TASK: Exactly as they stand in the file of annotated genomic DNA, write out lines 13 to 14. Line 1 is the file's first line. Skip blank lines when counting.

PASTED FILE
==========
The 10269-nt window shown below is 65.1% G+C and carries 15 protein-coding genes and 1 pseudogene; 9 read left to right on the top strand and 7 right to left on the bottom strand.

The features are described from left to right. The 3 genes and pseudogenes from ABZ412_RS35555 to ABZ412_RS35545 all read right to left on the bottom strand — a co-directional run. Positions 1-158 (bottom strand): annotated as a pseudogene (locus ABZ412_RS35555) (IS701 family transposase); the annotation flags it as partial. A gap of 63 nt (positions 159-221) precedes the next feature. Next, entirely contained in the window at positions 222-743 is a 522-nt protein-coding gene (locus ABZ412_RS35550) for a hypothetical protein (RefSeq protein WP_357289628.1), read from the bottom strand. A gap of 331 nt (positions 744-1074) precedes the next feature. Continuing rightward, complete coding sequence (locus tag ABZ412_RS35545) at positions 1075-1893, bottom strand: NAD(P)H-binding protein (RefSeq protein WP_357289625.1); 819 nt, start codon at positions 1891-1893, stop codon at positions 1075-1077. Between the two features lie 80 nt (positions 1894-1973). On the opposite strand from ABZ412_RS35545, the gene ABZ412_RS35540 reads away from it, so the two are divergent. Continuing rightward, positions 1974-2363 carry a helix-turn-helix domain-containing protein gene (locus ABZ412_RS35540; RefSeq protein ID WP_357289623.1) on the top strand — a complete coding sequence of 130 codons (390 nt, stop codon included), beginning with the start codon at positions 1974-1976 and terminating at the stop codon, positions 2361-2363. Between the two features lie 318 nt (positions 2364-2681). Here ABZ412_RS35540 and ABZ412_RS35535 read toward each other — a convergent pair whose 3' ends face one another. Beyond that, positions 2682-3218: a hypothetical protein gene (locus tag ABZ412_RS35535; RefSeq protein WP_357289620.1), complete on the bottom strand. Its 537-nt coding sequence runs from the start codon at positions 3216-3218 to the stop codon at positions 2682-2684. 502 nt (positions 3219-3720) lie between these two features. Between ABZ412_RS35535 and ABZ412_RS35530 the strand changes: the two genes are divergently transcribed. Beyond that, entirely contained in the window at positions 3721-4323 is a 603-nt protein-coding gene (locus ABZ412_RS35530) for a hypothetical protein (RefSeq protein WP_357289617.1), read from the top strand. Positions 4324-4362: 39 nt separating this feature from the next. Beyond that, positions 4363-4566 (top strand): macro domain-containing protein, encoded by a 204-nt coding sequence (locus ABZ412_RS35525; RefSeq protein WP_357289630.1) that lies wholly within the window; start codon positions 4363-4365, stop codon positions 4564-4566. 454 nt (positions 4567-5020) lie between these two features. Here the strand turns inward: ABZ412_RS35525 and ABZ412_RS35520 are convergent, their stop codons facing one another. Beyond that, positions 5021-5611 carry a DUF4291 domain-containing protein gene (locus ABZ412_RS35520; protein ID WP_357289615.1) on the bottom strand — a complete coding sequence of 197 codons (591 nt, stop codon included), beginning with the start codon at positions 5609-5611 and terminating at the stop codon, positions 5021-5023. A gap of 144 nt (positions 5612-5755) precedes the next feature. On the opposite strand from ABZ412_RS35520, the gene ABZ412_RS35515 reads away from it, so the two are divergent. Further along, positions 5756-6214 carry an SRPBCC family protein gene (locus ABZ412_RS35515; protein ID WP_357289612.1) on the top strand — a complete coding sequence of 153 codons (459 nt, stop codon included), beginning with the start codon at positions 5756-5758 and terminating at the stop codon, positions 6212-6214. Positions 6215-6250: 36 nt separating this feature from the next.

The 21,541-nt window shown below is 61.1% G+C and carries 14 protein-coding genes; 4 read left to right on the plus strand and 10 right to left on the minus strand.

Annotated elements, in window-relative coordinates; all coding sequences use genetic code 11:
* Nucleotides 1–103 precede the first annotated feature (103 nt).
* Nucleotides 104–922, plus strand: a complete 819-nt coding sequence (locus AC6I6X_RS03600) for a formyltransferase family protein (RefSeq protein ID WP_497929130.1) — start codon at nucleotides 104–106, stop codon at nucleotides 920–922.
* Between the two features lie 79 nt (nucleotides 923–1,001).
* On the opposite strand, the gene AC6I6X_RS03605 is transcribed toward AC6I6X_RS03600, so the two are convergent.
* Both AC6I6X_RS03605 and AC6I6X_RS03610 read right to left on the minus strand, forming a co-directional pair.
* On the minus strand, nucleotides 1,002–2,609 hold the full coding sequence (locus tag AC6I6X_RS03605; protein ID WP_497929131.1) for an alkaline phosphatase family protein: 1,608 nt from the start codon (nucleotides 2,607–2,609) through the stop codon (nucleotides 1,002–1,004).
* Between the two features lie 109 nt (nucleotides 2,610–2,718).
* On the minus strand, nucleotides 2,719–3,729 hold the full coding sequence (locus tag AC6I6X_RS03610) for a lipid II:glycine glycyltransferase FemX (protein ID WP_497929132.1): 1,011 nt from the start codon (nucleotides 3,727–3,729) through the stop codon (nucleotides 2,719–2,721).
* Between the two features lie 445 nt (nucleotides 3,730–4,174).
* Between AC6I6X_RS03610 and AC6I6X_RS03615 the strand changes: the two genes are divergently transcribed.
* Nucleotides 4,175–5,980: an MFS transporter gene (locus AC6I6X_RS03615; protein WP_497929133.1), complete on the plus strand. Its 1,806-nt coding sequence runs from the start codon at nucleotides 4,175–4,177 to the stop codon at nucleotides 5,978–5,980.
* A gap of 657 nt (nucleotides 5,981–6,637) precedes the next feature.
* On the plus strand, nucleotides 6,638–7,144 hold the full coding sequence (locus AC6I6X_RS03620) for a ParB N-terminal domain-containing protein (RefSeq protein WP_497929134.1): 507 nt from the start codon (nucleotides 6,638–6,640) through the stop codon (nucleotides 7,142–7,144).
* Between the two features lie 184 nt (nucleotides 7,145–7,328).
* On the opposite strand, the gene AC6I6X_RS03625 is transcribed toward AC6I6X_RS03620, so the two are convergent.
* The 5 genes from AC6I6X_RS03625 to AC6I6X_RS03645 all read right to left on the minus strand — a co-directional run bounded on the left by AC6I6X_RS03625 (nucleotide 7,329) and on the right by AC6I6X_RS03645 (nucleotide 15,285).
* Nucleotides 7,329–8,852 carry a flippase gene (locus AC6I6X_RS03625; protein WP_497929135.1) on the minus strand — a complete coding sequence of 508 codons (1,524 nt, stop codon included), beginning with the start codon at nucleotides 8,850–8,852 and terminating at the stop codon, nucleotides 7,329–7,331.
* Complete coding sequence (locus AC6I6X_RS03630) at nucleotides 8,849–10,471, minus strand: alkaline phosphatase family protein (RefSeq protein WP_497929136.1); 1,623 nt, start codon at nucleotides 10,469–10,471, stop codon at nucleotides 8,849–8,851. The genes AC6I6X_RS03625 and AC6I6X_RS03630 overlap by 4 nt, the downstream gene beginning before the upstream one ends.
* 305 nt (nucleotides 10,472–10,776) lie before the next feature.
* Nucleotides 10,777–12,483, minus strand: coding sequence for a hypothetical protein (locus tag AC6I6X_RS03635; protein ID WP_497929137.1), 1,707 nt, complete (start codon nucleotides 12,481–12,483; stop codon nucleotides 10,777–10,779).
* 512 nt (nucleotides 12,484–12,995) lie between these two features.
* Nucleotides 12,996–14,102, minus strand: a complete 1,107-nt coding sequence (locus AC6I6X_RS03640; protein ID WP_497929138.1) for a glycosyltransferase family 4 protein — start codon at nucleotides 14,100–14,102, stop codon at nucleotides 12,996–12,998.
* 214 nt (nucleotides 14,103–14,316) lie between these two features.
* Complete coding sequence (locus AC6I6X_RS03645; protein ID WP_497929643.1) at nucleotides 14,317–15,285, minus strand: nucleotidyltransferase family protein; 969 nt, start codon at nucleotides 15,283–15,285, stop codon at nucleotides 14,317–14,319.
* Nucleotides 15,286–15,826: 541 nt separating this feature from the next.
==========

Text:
* Between the two features lie 445 nt (nucleotides 3,730–4,174).
* Between AC6I6X_RS03610 and AC6I6X_RS03615 the strand changes: the two genes are divergently transcribed.